Photo credit: Will Bramlett/WorkInTheMorning.com

Discussing “MLS II” teams in the USL

With the news of Swope Park’s name change, Jason Weintraub and Phill Grooms discuss how the “MLS II” teams factor into the USL Championship.

Jason Weintraub: So, I don’t think either of us is a fan of Swope Park becoming another II team, but I think you might have a bigger issue with them staying in Championship, right?

Phill Grooms: Two years ago, Swope Park were forced by the league to abandon the park in KCMO bearing their name due to not meeting US Soccer Division Two requirements of a capacity of 5,000. Since then, a second venue was denied for similar reasons, leaving the team at the immense Children’s Mercy Park where the senior team features. Since then, the organization has continued to abandon more and more attempts at looking like a Championship side—doubling down on the “2 team”, or academy, model. The team has shed most of its veteran, high USL level talent—the average age of their roster is just under 21 (sorry no beer, kids). Worse, as you can see in Mike Pendleton’s amazing chart below, the club has the worst attendance in the league—worse than all but two League 1 teams. The attendance is down 49% & 56% from 2018 & 2017 respectively. Add to that, Swope Park are second-to-last in the Eastern Conference. The viewpoint from a lover of a supposed up-and-coming soccer league is that the club ISN’T EVEN TRYING.

Thanks to Mike Pendleton for this work

Jason: And see, that makes sense, BUT I also don’t want them in my beloved sweet baby League One! Or any MLS 2 team for that matter. Does that mean I don’t think they’d be able to compete? It’s probably the opposite, I’d get tired of watching Baby Bulls and vs. other Baby Bulls (Texas) in the final every year. I just think it would be hard to build League One into a league that fans, and more importantly, potential investors, take as seriously as they should. It’s hard to really advertise bringing professional soccer to cities when you have teams with a grand total attendance of my 4th grade piano recital (who am I kidding, I had way more people attend than Toronto FC II), and when a good portion of the league prioritizes development over winning. What I would love is if USL got to a position where they could do their own thing and tell MLS they won’t accept MLS 2 teams without specific standards or at all. I know MLS wants to cut corners and avoid an MLS reserve league, but it feels like either MLS has to spend money or USL will suffer. Don’t you think moving 2 teams down makes it harder to grow League One?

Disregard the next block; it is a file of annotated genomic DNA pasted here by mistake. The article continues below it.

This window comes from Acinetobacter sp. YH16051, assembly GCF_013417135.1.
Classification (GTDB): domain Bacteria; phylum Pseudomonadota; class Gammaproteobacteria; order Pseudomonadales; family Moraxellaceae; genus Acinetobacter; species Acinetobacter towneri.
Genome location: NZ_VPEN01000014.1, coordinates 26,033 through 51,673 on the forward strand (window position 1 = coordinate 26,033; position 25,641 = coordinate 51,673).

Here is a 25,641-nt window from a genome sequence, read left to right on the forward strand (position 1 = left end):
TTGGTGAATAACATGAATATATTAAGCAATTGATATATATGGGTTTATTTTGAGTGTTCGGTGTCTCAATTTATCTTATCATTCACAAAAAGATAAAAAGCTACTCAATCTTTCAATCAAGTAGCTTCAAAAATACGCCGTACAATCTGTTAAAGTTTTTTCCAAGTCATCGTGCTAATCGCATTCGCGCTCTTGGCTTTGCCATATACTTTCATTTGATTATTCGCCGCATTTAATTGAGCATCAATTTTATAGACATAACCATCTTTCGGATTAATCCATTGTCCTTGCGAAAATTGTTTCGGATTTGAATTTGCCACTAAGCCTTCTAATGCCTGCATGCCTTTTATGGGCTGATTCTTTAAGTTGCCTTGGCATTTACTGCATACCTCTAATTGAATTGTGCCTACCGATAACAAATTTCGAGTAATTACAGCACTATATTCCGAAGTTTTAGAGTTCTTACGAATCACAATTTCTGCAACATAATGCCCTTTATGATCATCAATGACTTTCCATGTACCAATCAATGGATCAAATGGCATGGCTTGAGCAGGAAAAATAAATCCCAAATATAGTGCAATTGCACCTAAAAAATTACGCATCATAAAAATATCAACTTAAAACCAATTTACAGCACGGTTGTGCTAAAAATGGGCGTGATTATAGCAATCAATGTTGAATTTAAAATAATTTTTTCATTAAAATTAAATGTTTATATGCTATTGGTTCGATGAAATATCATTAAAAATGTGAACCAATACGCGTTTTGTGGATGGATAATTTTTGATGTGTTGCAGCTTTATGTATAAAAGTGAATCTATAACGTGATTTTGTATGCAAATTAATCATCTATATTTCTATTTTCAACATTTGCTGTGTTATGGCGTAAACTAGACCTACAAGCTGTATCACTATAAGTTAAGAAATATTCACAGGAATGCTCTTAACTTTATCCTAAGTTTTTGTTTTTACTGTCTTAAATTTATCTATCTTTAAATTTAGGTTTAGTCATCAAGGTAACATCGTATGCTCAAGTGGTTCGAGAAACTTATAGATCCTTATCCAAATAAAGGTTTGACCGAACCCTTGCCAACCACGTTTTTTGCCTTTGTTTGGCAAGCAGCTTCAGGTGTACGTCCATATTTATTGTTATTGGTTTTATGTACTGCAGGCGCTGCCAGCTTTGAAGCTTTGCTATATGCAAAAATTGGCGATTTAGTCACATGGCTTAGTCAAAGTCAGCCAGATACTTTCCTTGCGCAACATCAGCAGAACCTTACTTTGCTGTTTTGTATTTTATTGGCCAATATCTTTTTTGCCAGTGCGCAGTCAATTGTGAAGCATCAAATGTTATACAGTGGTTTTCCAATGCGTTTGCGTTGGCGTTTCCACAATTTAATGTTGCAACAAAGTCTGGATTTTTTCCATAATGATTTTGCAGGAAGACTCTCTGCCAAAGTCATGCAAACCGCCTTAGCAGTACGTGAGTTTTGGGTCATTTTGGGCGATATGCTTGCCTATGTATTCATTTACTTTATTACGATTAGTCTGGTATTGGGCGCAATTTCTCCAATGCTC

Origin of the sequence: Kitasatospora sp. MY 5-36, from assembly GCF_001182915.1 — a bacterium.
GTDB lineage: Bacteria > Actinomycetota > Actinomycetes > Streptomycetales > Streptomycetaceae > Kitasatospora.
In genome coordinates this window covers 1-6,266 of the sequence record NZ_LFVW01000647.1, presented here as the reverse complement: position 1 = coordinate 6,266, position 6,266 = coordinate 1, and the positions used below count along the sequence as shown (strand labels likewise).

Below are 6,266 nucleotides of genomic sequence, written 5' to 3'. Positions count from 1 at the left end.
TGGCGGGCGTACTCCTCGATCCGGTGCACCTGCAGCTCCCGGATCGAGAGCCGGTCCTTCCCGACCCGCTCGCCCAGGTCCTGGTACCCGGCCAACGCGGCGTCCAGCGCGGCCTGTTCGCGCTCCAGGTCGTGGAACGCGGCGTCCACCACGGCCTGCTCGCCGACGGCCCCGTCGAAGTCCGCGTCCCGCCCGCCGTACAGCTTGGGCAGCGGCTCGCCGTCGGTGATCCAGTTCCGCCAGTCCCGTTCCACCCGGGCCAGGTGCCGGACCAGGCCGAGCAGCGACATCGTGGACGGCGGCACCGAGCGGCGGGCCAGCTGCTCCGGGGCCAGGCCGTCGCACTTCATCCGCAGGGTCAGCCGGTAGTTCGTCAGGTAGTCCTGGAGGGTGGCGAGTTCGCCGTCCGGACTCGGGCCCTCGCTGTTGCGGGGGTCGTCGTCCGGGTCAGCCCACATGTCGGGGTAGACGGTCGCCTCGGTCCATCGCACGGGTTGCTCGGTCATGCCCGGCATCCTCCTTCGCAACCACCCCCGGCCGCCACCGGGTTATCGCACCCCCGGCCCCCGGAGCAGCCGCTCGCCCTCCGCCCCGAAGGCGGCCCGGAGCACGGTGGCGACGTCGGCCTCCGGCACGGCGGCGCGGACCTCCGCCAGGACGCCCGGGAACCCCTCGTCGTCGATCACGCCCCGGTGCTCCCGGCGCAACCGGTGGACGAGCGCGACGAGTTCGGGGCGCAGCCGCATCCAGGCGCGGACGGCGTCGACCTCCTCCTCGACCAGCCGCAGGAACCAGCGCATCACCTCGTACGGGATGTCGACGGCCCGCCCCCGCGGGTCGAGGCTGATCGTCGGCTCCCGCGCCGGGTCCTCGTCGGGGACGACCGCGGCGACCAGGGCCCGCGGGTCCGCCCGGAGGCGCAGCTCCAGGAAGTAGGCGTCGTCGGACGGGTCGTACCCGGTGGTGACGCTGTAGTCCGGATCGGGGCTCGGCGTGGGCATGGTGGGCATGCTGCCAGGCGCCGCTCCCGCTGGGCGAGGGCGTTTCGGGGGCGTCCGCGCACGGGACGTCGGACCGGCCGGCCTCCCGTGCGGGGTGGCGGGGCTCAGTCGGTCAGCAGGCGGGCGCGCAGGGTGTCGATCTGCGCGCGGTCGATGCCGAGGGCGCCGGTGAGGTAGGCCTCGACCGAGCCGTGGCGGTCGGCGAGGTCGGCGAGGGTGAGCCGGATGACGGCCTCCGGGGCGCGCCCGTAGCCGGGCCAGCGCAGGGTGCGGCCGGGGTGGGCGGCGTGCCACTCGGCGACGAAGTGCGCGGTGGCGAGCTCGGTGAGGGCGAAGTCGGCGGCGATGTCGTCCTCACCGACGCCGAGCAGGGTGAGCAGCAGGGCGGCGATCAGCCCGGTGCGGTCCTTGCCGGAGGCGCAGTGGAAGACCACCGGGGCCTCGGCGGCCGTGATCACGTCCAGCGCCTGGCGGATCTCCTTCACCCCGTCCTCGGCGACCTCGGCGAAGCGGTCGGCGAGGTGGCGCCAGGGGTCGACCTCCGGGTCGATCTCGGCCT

Phill: Indeed it does, and I hear you. The only counter to that is that the city size and type targeted by League 1 hasn’t even come close to being tapped. It’s more affordable to join and there are just more cities to choose from at this point in the game. Last year, when I first talked to the league about the inaugural League 1 teams, they made it very, very clear that there will be more independent teams than 2 teams. I think it is very important to them to maintain that majority. At most, I see 2 teams outnumbering independent teams for one year, maybe two, and to be honest, I’d bet it never happens. As far as I’m concerned, if that ratio is maintained, any third-tier league in the world should be happy. I will say, however, that I can understand the concern for the preparedness of academy players for the next level due to the change.